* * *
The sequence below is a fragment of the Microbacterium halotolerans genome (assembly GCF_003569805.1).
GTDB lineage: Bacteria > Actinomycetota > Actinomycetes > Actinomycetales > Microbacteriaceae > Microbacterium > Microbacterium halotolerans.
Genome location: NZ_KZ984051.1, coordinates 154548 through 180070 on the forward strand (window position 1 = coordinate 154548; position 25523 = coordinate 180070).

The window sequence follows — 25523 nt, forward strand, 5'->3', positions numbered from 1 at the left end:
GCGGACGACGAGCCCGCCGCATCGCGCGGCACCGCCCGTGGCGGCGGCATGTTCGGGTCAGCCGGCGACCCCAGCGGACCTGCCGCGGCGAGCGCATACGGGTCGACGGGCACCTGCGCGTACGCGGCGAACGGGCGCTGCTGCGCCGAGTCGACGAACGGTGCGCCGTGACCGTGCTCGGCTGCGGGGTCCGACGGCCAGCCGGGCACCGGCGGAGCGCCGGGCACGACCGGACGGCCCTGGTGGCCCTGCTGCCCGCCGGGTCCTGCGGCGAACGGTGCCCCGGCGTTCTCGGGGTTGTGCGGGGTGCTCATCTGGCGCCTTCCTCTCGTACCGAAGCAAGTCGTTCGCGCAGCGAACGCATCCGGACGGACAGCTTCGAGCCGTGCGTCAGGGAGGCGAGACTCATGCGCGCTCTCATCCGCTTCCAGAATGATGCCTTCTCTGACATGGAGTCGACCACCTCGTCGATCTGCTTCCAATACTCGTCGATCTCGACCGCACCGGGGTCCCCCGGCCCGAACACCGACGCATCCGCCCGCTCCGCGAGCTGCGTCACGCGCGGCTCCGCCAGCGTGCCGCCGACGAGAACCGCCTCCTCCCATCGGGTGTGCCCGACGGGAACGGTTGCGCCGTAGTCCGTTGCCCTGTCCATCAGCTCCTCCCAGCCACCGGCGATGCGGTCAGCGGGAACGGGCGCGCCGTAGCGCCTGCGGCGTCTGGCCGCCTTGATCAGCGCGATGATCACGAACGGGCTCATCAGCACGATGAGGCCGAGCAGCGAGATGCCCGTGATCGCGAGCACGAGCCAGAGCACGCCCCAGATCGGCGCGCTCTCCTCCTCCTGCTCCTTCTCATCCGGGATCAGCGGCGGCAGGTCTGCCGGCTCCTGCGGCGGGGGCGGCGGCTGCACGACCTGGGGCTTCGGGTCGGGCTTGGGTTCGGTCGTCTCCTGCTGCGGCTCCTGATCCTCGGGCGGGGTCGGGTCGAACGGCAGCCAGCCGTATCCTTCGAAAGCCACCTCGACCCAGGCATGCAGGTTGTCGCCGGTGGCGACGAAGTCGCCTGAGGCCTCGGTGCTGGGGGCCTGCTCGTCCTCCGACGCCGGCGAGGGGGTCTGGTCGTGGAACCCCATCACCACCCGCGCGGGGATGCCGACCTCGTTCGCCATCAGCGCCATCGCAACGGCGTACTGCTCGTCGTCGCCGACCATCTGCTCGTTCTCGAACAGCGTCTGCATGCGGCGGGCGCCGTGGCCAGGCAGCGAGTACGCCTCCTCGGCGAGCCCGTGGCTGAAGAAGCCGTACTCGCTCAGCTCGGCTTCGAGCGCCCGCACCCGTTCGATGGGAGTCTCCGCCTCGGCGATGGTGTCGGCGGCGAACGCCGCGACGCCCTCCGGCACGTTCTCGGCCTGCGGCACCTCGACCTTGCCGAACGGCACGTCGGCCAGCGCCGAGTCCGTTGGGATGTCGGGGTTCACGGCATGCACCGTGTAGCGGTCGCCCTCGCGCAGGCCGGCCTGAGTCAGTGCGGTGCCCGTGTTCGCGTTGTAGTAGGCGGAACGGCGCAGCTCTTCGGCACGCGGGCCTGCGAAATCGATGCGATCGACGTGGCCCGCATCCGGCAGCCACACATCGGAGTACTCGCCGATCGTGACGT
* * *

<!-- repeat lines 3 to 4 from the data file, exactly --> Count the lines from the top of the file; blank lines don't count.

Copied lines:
Genome location: NZ_KZ984051.1, coordinates 154548 through 180070 on the forward strand (window position 1 = coordinate 154548; position 25523 = coordinate 180070).

The window sequence follows — 25523 nt, forward strand, 5'->3', positions numbered from 1 at the left end: